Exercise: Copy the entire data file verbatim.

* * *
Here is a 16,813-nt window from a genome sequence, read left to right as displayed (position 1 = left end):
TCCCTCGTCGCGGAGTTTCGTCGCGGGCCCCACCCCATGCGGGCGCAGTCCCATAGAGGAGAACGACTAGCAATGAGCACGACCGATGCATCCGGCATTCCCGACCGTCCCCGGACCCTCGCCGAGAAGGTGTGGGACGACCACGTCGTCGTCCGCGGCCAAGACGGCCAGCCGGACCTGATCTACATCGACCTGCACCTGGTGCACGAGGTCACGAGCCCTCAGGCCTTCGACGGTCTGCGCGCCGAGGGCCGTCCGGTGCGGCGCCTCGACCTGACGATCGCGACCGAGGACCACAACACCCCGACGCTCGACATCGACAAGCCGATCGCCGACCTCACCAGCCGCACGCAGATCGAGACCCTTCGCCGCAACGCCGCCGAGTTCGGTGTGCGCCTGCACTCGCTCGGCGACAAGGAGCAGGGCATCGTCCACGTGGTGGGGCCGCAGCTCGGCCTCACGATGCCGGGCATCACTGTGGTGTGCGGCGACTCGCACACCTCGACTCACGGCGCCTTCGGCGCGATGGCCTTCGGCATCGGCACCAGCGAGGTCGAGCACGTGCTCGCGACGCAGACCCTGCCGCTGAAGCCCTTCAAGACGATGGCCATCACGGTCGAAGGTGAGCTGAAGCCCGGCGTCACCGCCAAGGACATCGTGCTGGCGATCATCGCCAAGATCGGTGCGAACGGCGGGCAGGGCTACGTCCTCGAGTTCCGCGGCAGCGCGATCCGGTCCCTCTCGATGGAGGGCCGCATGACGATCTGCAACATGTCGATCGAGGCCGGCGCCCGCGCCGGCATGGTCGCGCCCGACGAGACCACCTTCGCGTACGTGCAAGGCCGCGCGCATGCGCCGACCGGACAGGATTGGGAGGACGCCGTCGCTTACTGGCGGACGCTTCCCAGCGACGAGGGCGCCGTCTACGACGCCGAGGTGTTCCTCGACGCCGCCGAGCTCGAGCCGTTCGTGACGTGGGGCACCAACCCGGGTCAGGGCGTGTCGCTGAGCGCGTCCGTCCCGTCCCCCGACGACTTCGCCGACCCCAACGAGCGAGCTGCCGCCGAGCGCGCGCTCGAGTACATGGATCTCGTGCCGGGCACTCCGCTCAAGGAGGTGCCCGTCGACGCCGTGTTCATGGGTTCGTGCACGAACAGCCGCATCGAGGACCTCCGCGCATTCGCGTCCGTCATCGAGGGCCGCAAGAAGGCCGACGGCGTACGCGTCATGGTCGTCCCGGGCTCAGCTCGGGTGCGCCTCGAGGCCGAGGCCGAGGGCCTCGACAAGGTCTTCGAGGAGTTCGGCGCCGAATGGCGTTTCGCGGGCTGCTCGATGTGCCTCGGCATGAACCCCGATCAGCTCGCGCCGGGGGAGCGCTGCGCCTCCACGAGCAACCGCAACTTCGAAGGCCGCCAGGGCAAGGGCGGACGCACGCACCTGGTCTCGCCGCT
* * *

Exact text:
Here is a 16,813-nt window from a genome sequence, read left to right as displayed (position 1 = left end):
TCCCTCGTCGCGGAGTTTCGTCGCGGGCCCCACCCCATGCGGGCGCAGTCCCATAGAGGAGAACGACTAGCAATGAGCACGACCGATGCATCCGGCATTCCCGACCGTCCCCGGACCCTCGCCGAGAAGGTGTGGGACGACCACGTCGTCGTCCGCGGCCAAGACGGCCAGCCGGACCTGATCTACATCGACCTGCACCTGGTGCACGAGGTCACGAGCCCTCAGGCCTTCGACGGTCTGCGCGCCGAGGGCCGTCCGGTGCGGCGCCTCGACCTGACGATCGCGACCGAGGACCACAACACCCCGACGCTCGACATCGACAAGCCGATCGCCGACCTCACCAGCCGCACGCAGATCGAGACCCTTCGCCGCAACGCCGCCGAGTTCGGTGTGCGCCTGCACTCGCTCGGCGACAAGGAGCAGGGCATCGTCCACGTGGTGGGGCCGCAGCTCGGCCTCACGATGCCGGGCATCACTGTGGTGTGCGGCGACTCGCACACCTCGACTCACGGCGCCTTCGGCGCGATGGCCTTCGGCATCGGCACCAGCGAGGTCGAGCACGTGCTCGCGACGCAGACCCTGCCGCTGAAGCCCTTCAAGACGATGGCCATCACGGTCGAAGGTGAGCTGAAGCCCGGCGTCACCGCCAAGGACATCGTGCTGGCGATCATCGCCAAGATCGGTGCGAACGGCGGGCAGGGCTACGTCCTCGAGTTCCGCGGCAGCGCGATCCGGTCCCTCTCGATGGAGGGCCGCATGACGATCTGCAACATGTCGATCGAGGCCGGCGCCCGCGCCGGCATGGTCGCGCCCGACGAGACCACCTTCGCGTACGTGCAAGGCCGCGCGCATGCGCCGACCGGACAGGATTGGGAGGACGCCGTCGCTTACTGGCGGACGCTTCCCAGCGACGAGGGCGCCGTCTACGACGCCGAGGTGTTCCTCGACGCCGCCGAGCTCGAGCCGTTCGTGACGTGGGGCACCAACCCGGGTCAGGGCGTGTCGCTGAGCGCGTCCGTCCCGTCCCCCGACGACTTCGCCGACCCCAACGAGCGAGCTGCCGCCGAGCGCGCGCTCGAGTACATGGATCTCGTGCCGGGCACTCCGCTCAAGGAGGTGCCCGTCGACGCCGTGTTCATGGGTTCGTGCACGAACAGCCGCATCGAGGACCTCCGCGCATTCGCGTCCGTCATCGAGGGCCGCAAGAAGGCCGACGGCGTACGCGTCATGGTCGTCCCGGGCTCAGCTCGGGTGCGCCTCGAGGCCGAGGCCGAGGGCCTCGACAAGGTCTTCGAGGAGTTCGGCGCCGAATGGCGTTTCGCGGGCTGCTCGATGTGCCTCGGCATGAACCCCGATCAGCTCGCGCCGGGGGAGCGCTGCGCCTCCACGAGCAACCGCAACTTCGAAGGCCGCCAGGGCAAGGGCGGACGCACGCACCTGGTCTCGCCGCT